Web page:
Subversive photo-prints, underground movements, and youth subculture are constant and easily recognisable themes in any Katie Eary collection. A mainstay in the London menswear scene, Katie Eary’s career skyrocketed when Mario Testino shot Kate Moss in her graduate collection.
With a slew of awards under her belt, as well as a couple of high-profile celebrity friendships, Katie Eary remains a resolute and refreshingly rebellious presence in the industry. In conversation with Katie Eary, we learn about her humble creative beginnings, and the spirit of disobedience that has inspired not just her collections, but also her way of life.
Back in Stevenage, it was actually your mother who first introduced you to art. In what ways has she inspired you to begin a career in fashion?
I wouldn’t say she introduced me to art. We had no money, when I was younger she made all my clothes and we also made a lot of our own furniture — so I was bought up in quite a creative environment. Not because we were Bouji, but simply because we were broke. This experience was probably the biggest influence on my life, I learnt that money should not get in the way of your dreams. If you want something, go for it.
You graduated with an MA in Menswear Design at the Royal College of Art back in 2008 and Mario Testino shot a piece from your graduate collection on Kate Moss nonetheless! What was this experience like?
While the experience of a stylist calling up to borrow my pieces for Vogue was exciting; to see it in print on Kate Moss was amazing! Nothing came off the back of it, but I certainly felt like a winner at that moment. I guess that’s just what fashion is — a moment, and then, onto the next!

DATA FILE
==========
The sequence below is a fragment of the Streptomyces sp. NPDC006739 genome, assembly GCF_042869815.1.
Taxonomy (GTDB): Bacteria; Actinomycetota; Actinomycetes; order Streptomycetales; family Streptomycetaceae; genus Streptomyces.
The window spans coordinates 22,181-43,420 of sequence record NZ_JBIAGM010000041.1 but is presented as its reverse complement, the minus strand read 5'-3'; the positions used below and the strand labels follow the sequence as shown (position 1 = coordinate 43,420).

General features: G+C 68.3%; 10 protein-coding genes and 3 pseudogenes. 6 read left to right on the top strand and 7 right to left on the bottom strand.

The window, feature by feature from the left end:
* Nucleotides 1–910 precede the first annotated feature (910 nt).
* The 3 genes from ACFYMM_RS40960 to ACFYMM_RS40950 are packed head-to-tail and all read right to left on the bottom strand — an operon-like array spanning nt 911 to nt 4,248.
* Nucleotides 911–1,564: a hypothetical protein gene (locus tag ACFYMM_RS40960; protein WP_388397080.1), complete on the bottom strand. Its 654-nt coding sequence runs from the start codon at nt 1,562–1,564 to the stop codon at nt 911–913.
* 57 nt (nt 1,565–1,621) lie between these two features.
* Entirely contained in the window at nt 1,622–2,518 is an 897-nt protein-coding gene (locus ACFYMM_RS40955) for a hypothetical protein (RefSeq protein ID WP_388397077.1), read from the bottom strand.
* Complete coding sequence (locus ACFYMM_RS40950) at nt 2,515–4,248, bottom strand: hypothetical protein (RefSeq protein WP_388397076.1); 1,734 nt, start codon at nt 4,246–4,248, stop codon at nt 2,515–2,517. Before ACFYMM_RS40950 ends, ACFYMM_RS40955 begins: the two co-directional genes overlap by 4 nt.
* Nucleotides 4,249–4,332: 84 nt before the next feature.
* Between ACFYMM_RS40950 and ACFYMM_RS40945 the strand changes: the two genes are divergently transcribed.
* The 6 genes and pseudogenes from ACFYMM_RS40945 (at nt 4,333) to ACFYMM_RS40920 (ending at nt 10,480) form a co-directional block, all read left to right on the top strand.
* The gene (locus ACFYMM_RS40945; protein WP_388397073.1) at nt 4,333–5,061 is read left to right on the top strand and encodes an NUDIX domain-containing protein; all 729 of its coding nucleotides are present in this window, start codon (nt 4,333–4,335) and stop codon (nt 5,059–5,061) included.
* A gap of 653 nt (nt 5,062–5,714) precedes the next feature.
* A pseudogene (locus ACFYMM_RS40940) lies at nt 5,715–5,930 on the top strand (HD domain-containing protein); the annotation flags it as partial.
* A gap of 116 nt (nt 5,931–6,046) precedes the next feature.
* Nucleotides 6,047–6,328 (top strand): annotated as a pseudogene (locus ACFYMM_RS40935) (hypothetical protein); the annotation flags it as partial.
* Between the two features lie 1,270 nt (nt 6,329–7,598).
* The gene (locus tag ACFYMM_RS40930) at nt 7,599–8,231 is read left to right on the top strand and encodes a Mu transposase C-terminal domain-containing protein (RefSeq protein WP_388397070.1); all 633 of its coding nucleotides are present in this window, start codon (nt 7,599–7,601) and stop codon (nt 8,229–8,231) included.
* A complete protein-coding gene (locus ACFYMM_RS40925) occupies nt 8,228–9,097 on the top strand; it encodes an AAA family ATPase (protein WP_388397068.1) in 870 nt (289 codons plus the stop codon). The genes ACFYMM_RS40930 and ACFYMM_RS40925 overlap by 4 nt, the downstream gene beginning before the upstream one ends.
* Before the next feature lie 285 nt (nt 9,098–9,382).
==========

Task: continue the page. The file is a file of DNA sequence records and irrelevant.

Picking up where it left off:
What do you think has changed in the menswear fashion industry since you first started your brand? How do you think your brand has evolved throughout the years?
It has definitely changed immensely. Everyone wants to be a menswear designer these days! The market has completely opened up, and is becoming just as competitive as womenswear. My brand grows up with me; it is also becoming more and more refined through the years.
You often refer to your brothers as your muses. In what way do they inspire your collections?
All 3 of my brothers are so different, but they offer good honest feedback. I really do care what they think because they are REAL.
Your collaborations range from high-street to high fashion. How do you go about choosing the people to collaborate with?
If I feel that I can work with a company, stand-out, and really do something fun — then that’s what influences my decision. I am very lucky that I have worked with some really big brands. Seeing how they work is always a great learning curve, for them and for me. I would love to do an accessories line soon.
How important is the Far-East market to your business?
Not as important as it used to be. I used to be in the sportswear game, and now I just dip my toe in and out as it’s no longer my market. However, I must say that the Asian luxury market is not one to be ignored, and we would definitely love to stock womenswear in Asia. I also love how passionate they are about accessories there.
You’ve just launched your first womenswear capsule in matchesfashion. Could you tell us more about this collection?
The collection is more of a contemporary take on classic print. Executed in a Luxe-chic 70’s aesthetic.
What are you working on now? What can we expect from Katie Eary in 2017?
I am relaunching my on-line store, working on a range of pop-up shops, pushing forward the AW17 sales, as well as working on some exciting collaborations. I really want to do more home wear, so that idea is on the table, as well as a diffusion womenswear range.
Finally, how do you think designers like yourself are changing the London Fashion scene?
Other than over saturating the market? I think the London fashion scene is always so vibrant and exciting, and I am proud to work here.
Portrait by Chris Baker
Interview by Hannah Tan